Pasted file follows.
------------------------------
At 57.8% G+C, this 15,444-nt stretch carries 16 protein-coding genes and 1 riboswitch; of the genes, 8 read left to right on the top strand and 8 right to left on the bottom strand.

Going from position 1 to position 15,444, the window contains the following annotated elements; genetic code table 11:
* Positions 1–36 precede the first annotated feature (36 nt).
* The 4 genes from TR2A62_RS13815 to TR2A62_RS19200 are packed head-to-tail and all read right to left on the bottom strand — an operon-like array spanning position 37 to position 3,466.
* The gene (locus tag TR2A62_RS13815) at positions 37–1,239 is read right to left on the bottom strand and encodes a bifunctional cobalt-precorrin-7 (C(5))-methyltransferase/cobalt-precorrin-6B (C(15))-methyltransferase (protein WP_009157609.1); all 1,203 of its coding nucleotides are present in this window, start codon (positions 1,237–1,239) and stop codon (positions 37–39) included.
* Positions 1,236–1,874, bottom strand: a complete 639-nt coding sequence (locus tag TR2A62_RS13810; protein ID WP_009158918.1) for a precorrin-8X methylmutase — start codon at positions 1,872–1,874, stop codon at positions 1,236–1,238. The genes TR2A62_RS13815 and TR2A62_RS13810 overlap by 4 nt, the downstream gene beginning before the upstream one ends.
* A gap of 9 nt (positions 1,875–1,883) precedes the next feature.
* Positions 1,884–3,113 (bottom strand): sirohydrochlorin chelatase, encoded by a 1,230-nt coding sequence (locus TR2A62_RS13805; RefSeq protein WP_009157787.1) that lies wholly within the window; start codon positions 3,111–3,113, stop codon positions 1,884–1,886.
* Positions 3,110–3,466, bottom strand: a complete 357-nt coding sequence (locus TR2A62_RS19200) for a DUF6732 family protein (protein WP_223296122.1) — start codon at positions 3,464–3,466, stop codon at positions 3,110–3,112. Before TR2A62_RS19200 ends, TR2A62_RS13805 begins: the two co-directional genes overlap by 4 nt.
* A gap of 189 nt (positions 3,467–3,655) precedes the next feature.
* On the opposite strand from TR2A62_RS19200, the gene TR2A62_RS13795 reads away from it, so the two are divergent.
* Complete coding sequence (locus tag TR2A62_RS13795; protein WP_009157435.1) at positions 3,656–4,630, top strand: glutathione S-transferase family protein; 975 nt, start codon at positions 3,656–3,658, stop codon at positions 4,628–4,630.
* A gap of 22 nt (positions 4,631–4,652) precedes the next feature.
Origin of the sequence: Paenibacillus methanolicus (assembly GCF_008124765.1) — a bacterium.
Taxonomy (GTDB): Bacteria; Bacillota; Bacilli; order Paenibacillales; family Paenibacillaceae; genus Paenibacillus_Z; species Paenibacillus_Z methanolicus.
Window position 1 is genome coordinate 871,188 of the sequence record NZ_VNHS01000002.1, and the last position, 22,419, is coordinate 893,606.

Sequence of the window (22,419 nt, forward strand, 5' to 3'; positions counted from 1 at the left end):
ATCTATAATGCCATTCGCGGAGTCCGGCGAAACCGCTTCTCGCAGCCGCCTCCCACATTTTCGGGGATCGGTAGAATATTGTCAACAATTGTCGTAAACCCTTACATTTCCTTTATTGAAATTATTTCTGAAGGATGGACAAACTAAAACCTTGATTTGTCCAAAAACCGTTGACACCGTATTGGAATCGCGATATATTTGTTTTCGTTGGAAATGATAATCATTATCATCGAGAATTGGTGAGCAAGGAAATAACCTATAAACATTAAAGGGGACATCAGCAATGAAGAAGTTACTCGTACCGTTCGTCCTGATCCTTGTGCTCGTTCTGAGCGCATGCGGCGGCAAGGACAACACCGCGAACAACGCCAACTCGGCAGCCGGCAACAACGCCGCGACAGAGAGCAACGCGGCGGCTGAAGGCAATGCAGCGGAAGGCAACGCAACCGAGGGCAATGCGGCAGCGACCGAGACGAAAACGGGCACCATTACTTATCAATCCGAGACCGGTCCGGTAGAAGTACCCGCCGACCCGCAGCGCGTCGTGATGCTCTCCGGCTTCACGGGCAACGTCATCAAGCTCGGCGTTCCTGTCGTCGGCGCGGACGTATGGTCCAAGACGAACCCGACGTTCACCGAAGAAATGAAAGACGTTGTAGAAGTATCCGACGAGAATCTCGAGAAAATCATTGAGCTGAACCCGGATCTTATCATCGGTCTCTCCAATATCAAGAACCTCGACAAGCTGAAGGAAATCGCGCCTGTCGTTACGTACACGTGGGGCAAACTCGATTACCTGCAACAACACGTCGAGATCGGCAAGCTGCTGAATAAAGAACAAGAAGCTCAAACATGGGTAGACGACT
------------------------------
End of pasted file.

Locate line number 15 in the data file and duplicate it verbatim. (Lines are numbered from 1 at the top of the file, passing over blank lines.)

Taxonomy (GTDB): Bacteria; Bacillota; Bacilli; order Paenibacillales; family Paenibacillaceae; genus Paenibacillus_Z; species Paenibacillus_Z methanolicus.